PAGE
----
MELBOURNE'S Chris Connolly, the man who copped the biggest punishment from the AFL's tanking investigation into the club, has lost his job.

Connolly's position as general manager of club development has been made redundant, in what the Demons say is a money-saving measure.

The former Demons football manager, who signed a two-year contract earlier this year, is still serving a suspension from any role at any AFL club, which stretches until February next year.

The Demons have also parted with Neil Craig, the club's director of sports performance, who was caretaker coach for the last half of this season after Mark Neeld's sacking.

Former Adelaide coach Craig is tipped to be part of Essendon's new coaching panel.

Connolly was a central figure in the AFL's investigation into allegations the Demons tanked for draft picks late in the 2009 season.

While the club was technically cleared of tanking, they were fined $500,000 in February, Connolly was suspended for a year and then-coach Dean Bailey, now an assistant with Adelaide, was suspended for the first 16 rounds of this season.

Melbourne chief executive Peter Jackson said on Thursday the decision to part with Connolly, after six years with the Demons, was purely a business move and he regarded Connolly as a good football person.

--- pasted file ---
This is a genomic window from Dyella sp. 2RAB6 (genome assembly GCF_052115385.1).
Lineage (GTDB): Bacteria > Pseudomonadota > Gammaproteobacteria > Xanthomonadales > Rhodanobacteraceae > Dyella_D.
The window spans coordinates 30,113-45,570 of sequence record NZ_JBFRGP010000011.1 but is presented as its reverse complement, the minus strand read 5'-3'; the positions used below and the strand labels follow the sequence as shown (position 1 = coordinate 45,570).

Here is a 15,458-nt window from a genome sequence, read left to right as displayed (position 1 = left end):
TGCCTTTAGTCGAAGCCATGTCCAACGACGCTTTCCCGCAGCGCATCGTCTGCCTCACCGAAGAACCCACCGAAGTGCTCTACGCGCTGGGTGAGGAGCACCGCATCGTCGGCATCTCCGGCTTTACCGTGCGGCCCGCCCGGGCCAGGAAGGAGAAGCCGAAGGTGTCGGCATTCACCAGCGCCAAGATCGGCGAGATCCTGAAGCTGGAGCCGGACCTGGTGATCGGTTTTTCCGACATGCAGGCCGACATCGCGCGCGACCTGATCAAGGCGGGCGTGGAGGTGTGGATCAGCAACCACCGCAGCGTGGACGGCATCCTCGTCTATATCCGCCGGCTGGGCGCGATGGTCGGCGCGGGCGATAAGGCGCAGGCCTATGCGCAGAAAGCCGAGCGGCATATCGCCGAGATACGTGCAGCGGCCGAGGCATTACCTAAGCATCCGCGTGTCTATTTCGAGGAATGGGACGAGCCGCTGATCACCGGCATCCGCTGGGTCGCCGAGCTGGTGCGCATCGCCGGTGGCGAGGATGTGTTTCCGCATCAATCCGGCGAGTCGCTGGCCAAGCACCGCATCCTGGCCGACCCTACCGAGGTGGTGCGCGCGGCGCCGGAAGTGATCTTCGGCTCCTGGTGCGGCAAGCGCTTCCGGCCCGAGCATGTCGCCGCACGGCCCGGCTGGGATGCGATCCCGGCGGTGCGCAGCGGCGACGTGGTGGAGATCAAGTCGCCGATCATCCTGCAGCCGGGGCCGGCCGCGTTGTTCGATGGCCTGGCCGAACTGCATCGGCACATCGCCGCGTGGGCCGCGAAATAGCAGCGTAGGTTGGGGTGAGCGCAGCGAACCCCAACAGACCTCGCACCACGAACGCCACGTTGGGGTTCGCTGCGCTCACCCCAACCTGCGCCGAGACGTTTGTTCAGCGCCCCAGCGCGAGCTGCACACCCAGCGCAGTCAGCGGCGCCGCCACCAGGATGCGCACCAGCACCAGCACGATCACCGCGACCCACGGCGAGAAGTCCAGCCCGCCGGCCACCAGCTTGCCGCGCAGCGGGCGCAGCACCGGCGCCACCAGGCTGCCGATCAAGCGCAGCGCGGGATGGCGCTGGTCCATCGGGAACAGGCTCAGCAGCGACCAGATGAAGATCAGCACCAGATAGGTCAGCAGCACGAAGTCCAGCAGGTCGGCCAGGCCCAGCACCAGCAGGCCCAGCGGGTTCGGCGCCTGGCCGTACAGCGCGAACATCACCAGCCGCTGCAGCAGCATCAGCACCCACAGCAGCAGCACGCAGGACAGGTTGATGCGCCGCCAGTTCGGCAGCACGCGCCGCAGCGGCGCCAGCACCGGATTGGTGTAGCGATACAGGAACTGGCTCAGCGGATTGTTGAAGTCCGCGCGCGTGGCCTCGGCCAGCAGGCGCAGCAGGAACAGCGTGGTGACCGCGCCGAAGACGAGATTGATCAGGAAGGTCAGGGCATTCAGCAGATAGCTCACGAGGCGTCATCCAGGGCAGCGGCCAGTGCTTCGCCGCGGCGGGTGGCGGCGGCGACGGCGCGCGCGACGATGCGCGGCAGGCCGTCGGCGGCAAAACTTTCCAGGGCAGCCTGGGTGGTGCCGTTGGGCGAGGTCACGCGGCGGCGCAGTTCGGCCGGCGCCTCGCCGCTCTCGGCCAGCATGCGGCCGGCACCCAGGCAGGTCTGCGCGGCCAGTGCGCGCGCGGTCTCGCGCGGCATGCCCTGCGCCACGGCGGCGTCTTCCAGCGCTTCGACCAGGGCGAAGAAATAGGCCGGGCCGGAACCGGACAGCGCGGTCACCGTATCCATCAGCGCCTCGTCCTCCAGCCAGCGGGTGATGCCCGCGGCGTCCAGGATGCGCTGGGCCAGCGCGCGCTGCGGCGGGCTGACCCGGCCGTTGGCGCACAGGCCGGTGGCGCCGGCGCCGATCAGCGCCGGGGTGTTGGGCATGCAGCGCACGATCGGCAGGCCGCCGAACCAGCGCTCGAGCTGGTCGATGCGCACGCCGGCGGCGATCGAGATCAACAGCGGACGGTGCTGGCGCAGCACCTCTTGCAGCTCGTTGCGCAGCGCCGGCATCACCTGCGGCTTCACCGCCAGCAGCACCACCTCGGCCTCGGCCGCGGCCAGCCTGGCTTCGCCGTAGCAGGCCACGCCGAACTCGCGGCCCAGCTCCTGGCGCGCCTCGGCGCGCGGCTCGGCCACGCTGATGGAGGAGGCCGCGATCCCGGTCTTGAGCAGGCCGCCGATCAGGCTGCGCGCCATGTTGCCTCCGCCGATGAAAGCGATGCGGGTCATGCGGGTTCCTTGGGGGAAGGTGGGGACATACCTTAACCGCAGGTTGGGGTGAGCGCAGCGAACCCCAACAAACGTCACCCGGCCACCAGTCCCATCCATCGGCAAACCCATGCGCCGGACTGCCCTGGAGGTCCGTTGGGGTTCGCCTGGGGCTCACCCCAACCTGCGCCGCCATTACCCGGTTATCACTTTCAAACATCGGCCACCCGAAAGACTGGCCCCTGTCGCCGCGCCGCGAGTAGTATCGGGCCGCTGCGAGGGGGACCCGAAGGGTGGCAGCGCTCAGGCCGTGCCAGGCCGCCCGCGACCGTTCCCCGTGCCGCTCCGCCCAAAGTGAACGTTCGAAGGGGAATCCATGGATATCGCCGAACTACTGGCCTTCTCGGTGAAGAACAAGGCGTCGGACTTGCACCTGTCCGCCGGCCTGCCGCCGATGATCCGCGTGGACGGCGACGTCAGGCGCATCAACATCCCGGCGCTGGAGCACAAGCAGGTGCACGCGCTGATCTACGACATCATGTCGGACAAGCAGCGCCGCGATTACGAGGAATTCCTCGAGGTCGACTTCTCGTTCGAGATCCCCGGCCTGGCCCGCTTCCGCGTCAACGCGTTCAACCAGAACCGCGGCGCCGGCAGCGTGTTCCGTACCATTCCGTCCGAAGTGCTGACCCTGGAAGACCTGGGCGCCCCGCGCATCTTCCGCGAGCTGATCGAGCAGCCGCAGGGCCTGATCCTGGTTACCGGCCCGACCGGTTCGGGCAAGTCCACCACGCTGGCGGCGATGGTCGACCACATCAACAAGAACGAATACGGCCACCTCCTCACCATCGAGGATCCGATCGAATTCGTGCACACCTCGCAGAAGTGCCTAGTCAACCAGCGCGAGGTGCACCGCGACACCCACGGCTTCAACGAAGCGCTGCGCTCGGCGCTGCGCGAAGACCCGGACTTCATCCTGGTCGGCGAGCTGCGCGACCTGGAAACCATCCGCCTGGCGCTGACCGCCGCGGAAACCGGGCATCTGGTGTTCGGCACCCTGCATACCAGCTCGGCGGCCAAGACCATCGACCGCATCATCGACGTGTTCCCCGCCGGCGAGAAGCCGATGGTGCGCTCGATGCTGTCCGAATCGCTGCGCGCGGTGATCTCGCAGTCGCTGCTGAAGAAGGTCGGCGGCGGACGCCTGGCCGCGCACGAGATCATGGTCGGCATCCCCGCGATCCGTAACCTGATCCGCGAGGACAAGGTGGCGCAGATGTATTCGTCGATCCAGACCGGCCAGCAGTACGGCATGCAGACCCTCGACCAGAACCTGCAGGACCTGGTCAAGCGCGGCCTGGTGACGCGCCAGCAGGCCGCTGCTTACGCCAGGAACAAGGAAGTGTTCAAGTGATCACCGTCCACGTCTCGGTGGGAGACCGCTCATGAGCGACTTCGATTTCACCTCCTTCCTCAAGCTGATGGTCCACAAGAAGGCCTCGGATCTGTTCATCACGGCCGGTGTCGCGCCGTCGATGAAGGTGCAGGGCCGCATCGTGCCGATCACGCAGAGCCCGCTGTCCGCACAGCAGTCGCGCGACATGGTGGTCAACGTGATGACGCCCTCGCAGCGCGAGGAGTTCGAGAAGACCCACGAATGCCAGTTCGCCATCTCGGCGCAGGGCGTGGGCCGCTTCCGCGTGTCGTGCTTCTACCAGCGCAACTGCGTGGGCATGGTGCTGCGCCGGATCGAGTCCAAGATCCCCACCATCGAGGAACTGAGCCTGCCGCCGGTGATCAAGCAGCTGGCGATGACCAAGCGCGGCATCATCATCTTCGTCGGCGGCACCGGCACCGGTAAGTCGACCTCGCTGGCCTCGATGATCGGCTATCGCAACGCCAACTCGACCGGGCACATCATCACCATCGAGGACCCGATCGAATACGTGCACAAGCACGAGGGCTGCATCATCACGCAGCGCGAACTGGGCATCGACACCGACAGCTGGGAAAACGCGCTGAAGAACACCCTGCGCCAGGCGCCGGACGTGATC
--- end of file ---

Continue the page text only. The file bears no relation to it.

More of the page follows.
"This is not a performance-based decision, but reflects the need to reduce the overall cost of our management structure," Jackson said.

"Chris will leave a strong legacy at the Melbourne Football Club."

He said the club had honoured Connolly's contractual obligations.

Connolly expressed his disappointment.

"As a life member of the Melbourne Football Club, I am disappointed I cannot assist the club into the future in a full-time capacity," he said.

"I respect the fact that our new leaders in president Glen Bartlett, CEO Peter Jackson and senior coach Paul Roos deserve the opportunity to do it their way."

Jackson said Craig's role had also been made redundant after the appointment of an experienced senior coach in Roos.

The Demons are yet to appoint Roos' senior assistant, who will be earmarked to take over the top job in two or three years, under the succession plan outlined when Roos was named as coach in September.